We spend a lot of time talking about how to innovate with a capital I these days. But maybe there is no fixed formula for innovation. Maybe instead of big R&D departments chasing big-bet innovations, we should be doing lots of little experiments throughout our companies and seeing what comes of them.
That’s what Peter Sims thinks, and in the excerpt below, he describes how Bill Hewlett and David Packard drove their company’s success by flouting the conventions of innovation. The secret of their success was intuition — informed by a closeness to users and an ability to sense their unmet and unarticulated needs — and passionate experimentation. This intuition and passion gave them the confidence to place small bets, even in the face of professional naysayers.
In those days, up-and-comers were routinely advised to steer clear of high-risk development projects, lest they be associated with a failure. But a rising star of today cannot hide from risky projects — they are the only surefire way to distinguish oneself. Just ask Steve Jobs. Would-be innovators can lower the risks, according to Sims, if they cultivate a yen for learning and challenging assumptions and a willingness to test and refine new ideas and take calculated risks. Anyone who does those things can have a go at this most delicate and fulfilling human endeavor.
— Robert B. Tucker
An excerpt from Chapter 1 of Little Bets: How Breakthrough Ideas Emerge from Small Discoveries
[Ned] Barnholt is the former CEO of Agilent Technologies, but these days he’s one of the more respected executives in Silicon Valley, kind of a senior business statesperson whom people trust. Now in his late sixties, he’s a board member at eBay, KLA Tencor, and Adobe. A number of Silicon Valley CEOs consider him a mentor. You wouldn’t guess all of this if you met him. Barnholt is a gentle man: genuine, calm, and even tempered. He comes across as grandfatherly.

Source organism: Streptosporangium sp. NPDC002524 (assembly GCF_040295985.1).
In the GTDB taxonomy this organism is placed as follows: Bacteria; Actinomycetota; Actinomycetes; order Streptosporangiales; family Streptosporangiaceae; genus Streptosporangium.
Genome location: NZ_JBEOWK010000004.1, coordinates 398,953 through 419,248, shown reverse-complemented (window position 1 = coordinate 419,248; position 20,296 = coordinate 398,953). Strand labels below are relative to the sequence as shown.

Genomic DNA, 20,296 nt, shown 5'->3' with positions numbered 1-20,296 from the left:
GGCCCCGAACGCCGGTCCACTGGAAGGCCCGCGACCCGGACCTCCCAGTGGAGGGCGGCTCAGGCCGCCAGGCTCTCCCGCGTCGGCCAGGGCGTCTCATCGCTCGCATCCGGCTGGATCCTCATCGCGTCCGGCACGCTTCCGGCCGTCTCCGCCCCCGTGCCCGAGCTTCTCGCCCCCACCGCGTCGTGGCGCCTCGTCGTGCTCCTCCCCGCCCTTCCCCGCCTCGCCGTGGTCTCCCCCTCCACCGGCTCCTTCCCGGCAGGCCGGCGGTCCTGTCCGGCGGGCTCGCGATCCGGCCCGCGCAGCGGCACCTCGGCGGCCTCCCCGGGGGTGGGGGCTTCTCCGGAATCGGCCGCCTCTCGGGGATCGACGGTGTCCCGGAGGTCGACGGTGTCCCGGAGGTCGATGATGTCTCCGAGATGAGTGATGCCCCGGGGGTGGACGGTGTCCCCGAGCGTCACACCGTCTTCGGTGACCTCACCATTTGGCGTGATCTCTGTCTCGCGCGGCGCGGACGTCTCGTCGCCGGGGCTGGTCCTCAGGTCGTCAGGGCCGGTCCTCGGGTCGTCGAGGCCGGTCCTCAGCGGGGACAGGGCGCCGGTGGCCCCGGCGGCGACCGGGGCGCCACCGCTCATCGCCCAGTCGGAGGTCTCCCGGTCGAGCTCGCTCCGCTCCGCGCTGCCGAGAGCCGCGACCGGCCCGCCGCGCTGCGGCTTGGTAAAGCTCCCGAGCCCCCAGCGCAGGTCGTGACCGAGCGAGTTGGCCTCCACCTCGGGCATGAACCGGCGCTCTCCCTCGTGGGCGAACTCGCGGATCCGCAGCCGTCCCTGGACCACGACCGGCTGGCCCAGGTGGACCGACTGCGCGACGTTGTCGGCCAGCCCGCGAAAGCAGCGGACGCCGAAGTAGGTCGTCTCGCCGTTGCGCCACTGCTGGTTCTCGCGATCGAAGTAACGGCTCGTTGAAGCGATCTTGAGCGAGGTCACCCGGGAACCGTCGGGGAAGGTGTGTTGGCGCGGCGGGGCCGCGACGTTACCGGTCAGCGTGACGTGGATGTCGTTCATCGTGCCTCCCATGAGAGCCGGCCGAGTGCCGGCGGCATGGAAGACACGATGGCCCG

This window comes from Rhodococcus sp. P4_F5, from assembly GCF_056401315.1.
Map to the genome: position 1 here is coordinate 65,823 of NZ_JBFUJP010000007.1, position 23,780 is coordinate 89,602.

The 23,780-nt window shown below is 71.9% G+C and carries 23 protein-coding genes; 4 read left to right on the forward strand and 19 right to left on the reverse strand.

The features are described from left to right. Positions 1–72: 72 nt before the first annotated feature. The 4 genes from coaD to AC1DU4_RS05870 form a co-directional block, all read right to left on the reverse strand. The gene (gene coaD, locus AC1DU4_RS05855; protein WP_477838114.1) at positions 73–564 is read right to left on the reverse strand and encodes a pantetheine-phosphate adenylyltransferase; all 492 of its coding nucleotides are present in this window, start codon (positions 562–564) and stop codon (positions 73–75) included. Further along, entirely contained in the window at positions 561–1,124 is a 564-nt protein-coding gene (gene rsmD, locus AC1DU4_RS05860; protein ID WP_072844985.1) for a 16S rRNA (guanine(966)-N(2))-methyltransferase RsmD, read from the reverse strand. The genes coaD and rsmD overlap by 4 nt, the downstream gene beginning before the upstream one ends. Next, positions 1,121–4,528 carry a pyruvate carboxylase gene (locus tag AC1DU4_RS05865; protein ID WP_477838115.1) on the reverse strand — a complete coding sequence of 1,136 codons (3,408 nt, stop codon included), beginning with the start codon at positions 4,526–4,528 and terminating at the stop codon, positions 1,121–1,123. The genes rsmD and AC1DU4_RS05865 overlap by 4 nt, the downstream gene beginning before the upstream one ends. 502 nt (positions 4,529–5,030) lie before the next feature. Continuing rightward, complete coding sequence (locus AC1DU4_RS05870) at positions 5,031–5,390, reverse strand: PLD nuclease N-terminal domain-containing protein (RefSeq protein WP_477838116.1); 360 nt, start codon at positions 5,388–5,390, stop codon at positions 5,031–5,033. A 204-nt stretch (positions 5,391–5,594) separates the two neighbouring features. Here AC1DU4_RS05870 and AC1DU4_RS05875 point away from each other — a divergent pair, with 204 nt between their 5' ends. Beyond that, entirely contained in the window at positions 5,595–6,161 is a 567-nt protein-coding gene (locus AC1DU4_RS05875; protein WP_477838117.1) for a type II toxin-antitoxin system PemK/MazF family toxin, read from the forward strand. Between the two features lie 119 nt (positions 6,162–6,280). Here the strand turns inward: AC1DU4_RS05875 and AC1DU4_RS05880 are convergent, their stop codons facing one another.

Before Agilent, the measurement company that was spun off from Hewlett-Packard in 1999, Barnholt worked at Hewlett-Packard for more than thirty years, during which he witnessed and helped build one of the most innovative companies ever. The company had had a remarkable history, averaging 18 percent annual growth from 1939 to 1999 but, by the mid 1990s, the challenges mounted. HP had grown so large, to about $30 billion in sales, that Barnholt and other senior managers felt pinched to reach their double-digit growth goals. The research on innovation identifies this as a common problem for managers as companies grow. Barnholt calls it the tyranny of large numbers, explaining that “there’s a natural tendency to think in terms of bigger bets as you get to be bigger.”
To launch these big new businesses, the company’s managers took rigorously logical steps. They worked on numerous initiatives in large, growing markets that were adjacent to or somewhat related to HP’s existing business. However, they only looked at opportunities that were already billion dollar markets. Barnholt recalls, “Around that time, people said, ‘We don’t even want to look at opportunities unless it was going to be a billion dollar business.’ A billion dollars kind of became a mantra.” They then researched and analyzed the markets, segmented them, and developed products. If the idea got far enough, they developed marketing campaigns, sales strategies, and launched them. As Barnholt recalls, “It was very much a deductive, analytical process to identify a grand set of opportunities.” Possibilities included areas like flat screen displays, uninterruptable power supplies, or smart utility monitoring of homes. “We had all these ideas. And they were all big,” Barnholt recalls, “but they all failed!”